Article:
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As humans, we fall prey to mental shortcuts that lead us down the wrong path in terms of decision making. These cognitive biases work like optical illusions – they cause us to misinterpret reality. We then act on this false reality and make choices that are not in our best interests.
Corporations and retailers are well aware of our cognitive weaknesses and will not hesitate to exploit them for profits.
Here, the methods used to influence us come from the expanding field of behavioral economics. This is why it is so important to understand the general field of persuasion. Our failure to do so will only allow merchants to continue to take advantage of us.
Most big-chain retailers are now employing the best behavioral economists to find new ways to get us to spend more and buy things we don’t need. Here are some of those psychological methods they employ and what you can do to fight back.
Table of Contents
Discounts And Price Anchoring
The use of discounted prices is mostly a mechanism of price anchoring. You are first exposed to the original (imaginary) price and are then made to believe that the price has been lowered. The initial price serves as a mental anchor for us and we compare the discounted price to it rather than assessing the actual value of the item.
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Almost every item at any online shopping site has its original price crossed out with a discounted one that is highlighted in red to get our attention. In a place where everything is on sale it is safe to assume that the “original prices” are made up.
Online travel sites anchor us by first displaying the highest airfare, followed by lower prices scrolling through our screen. Compared to the initial anchor, the lower fares appears cheaper. Thus, we subconsciously evaluate the price as acceptable more on its contrast to the anchor, than on the absolute value of the final fare offered.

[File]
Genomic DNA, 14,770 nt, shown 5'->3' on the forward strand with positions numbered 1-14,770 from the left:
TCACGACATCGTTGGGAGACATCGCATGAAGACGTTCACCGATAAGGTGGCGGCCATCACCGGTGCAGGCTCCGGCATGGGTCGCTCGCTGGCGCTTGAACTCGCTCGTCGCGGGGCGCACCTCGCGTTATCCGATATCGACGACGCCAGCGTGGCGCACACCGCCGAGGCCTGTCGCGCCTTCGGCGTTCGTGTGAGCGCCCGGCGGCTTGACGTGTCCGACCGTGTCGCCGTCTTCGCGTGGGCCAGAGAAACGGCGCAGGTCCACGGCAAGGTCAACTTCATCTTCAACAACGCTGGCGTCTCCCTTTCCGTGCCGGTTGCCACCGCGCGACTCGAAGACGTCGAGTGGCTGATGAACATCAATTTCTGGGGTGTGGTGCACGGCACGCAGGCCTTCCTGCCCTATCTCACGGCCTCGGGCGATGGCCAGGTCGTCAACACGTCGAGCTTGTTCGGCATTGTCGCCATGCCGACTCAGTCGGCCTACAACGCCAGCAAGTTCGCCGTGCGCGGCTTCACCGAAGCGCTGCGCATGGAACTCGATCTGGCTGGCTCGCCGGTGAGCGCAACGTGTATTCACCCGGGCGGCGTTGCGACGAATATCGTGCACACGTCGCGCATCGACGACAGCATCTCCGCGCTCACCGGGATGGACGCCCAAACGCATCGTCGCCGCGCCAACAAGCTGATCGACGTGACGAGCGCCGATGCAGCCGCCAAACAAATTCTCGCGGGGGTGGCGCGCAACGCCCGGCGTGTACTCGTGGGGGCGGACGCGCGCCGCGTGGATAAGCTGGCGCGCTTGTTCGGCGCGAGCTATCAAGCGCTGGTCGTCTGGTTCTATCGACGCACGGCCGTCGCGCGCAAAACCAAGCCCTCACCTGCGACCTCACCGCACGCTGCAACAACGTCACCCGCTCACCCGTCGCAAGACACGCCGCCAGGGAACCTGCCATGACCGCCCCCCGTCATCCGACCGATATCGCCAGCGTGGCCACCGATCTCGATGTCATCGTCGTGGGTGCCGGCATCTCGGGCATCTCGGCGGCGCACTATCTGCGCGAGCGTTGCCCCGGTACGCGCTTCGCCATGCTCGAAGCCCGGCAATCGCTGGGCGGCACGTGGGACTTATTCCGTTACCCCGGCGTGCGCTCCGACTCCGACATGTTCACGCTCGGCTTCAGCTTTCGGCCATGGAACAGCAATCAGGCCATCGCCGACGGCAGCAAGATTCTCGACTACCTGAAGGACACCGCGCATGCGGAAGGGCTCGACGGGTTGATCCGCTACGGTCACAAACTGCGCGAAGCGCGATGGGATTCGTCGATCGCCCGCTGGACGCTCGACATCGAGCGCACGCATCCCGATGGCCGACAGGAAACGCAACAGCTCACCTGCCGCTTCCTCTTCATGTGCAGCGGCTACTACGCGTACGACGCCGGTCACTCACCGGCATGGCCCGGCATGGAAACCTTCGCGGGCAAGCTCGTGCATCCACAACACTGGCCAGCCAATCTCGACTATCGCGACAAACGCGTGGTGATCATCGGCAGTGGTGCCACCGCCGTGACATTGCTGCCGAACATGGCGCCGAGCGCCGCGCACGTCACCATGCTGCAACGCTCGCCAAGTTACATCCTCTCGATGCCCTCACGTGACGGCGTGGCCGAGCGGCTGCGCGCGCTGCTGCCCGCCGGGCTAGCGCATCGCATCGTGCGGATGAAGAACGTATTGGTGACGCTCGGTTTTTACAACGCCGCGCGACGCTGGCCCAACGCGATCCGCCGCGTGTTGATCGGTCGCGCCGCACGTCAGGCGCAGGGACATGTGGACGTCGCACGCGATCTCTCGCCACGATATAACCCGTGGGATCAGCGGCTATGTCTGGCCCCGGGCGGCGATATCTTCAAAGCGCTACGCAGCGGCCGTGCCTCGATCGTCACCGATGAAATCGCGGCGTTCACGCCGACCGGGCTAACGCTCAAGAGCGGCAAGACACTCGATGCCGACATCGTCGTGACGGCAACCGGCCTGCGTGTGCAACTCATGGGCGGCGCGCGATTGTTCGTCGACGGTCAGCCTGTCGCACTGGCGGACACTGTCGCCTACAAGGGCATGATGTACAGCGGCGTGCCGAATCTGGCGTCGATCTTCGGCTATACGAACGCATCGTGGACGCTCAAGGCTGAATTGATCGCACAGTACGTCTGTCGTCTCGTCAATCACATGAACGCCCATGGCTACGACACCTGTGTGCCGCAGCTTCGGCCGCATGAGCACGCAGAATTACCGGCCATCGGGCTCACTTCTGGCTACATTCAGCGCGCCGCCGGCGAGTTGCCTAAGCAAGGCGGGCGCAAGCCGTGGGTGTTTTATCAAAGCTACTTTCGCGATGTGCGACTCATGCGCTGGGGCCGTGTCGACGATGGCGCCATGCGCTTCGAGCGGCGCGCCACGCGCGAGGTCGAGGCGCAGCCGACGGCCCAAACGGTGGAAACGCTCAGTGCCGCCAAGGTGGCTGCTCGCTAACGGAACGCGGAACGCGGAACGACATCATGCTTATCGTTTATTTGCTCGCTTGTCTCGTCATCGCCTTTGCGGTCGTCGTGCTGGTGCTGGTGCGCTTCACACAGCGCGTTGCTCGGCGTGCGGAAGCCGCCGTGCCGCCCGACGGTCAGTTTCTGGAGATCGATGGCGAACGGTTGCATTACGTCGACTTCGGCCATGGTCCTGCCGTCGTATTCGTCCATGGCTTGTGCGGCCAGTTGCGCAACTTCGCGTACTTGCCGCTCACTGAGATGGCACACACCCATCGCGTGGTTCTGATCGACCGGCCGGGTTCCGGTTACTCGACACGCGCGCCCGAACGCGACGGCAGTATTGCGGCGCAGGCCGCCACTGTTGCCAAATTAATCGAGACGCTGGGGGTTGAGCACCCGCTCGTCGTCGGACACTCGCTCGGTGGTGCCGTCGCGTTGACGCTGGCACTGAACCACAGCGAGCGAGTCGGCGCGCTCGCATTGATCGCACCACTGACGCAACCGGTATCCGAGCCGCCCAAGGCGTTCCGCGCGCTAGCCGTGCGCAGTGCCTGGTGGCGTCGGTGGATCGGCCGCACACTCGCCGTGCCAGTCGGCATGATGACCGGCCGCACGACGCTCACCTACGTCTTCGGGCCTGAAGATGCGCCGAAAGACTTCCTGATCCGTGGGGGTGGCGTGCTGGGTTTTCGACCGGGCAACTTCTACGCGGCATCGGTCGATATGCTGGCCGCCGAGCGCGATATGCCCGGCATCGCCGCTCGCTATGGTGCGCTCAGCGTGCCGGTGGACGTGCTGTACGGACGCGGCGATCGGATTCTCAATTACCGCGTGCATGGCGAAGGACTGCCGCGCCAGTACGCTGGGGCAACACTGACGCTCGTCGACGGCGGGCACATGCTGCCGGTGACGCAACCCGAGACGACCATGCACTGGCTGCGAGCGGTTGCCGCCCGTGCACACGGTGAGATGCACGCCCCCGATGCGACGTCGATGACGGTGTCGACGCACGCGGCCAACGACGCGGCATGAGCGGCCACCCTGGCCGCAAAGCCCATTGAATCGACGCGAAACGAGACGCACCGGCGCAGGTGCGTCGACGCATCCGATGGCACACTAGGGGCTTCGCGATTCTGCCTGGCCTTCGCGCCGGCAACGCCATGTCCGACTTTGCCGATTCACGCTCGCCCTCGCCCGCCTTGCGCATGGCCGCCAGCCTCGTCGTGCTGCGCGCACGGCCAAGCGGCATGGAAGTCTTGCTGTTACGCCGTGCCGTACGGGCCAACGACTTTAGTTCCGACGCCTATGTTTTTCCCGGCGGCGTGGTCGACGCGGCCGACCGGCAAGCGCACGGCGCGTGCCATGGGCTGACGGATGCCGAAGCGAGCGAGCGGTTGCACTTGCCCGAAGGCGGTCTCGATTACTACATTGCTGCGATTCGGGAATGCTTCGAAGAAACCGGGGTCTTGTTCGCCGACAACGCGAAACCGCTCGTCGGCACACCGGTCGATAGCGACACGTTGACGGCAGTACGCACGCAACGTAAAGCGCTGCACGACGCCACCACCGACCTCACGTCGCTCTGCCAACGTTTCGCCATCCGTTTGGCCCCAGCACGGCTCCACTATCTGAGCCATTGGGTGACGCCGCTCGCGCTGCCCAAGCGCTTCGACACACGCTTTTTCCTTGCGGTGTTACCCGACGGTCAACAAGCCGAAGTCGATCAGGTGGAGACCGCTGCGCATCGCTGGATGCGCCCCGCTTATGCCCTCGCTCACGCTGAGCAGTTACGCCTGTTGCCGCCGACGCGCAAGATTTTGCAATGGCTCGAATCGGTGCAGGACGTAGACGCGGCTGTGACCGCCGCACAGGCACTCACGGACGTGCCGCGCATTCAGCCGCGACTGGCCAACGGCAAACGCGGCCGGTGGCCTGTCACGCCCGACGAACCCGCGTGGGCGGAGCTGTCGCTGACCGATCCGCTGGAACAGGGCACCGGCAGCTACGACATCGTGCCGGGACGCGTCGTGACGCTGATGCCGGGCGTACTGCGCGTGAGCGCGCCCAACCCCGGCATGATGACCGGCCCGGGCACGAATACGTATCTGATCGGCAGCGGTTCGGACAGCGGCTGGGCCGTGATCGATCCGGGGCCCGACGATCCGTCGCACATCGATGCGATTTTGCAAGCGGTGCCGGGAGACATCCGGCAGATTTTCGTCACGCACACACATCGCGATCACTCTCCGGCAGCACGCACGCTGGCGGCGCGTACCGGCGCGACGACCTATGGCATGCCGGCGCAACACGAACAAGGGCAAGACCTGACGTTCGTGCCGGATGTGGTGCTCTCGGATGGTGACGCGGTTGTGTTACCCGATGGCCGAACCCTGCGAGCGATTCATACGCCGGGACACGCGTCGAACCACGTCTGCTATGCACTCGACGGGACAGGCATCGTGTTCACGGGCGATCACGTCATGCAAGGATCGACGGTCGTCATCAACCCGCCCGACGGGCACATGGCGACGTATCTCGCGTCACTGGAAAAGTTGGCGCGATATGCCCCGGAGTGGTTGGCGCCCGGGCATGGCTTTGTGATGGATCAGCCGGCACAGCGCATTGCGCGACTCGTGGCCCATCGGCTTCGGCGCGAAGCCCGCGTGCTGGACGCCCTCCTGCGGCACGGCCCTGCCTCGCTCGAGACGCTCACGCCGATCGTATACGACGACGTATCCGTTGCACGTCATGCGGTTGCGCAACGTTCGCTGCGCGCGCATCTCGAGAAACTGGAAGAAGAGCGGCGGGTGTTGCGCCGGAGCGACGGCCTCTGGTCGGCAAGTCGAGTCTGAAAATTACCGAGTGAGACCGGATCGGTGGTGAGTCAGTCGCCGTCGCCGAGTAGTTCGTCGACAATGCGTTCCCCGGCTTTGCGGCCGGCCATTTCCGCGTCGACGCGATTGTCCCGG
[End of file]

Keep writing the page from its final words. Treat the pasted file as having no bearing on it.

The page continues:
Unfortunately, anchoring is so powerful, there is not much you can do to prevent it having an influence on you.
Overloaded Shopping Carts: Product Placements And The Scarcity Principle
In a physical store and also on a website, retailers have learned the best places to display products they would like us to buy. Staples such as milk and bread are always kept at the back of the store. To get to them, you are forced to walk through other parts of the store where signs and deals will lure you to add unplanned items to your cart. With online merchants like Amazon, you may see suggestions such as – Customers who bought product X also ended up buying product Y – which works in a similar way.
A more stealthy approach is one with tricks us into a sense of scarcity and loss aversion. Stores will often do this by signing items as limit 12 only, or some other amount. Studies have shown that people tend to buy close to this arbitrary limit when they are falsely made to think that supplies are in short supply (scarcity).
Shopping online you will often see a statement like – only 6 items left in stock. Again, getting your subconscious to unnecessarily feel pressured to buy so as to avoid future (fake) short supplies.